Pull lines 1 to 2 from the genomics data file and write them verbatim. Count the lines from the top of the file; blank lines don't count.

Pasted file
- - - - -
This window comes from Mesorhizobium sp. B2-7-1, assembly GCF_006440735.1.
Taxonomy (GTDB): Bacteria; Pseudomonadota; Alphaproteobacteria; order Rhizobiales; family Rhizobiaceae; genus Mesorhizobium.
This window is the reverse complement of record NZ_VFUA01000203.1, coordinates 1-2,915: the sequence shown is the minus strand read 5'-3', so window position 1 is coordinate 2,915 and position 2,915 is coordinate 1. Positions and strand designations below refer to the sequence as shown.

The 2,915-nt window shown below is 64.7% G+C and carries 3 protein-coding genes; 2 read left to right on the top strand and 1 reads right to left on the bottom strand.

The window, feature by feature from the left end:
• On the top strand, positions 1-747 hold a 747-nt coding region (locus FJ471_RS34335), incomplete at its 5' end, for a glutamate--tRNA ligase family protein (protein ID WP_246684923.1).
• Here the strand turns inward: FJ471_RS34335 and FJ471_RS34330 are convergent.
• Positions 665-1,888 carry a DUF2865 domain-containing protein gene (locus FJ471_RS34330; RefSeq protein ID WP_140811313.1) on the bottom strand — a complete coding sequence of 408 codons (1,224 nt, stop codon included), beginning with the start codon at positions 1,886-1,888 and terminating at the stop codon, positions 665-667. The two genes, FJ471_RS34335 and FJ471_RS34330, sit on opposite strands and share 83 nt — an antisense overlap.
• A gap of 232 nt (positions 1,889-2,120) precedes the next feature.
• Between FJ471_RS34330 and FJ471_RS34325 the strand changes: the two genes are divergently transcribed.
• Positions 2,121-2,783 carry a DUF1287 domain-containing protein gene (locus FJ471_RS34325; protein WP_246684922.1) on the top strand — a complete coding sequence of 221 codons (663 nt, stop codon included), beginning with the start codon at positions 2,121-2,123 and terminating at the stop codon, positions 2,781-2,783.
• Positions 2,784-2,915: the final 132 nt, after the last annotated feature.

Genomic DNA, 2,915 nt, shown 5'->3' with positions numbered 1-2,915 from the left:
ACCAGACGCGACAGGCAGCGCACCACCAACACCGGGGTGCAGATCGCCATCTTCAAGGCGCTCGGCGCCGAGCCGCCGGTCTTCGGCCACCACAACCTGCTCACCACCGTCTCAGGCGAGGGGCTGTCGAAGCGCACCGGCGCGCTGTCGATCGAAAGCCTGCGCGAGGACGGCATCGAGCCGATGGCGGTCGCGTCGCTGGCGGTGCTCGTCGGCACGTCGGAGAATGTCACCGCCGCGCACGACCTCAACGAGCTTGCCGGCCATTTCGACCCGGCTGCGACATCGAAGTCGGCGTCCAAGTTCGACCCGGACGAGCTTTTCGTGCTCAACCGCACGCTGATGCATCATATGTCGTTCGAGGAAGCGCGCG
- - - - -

This window comes from Mesorhizobium sp. B2-7-1, assembly GCF_006440735.1.
Taxonomy (GTDB): Bacteria; Pseudomonadota; Alphaproteobacteria; order Rhizobiales; family Rhizobiaceae; genus Mesorhizobium.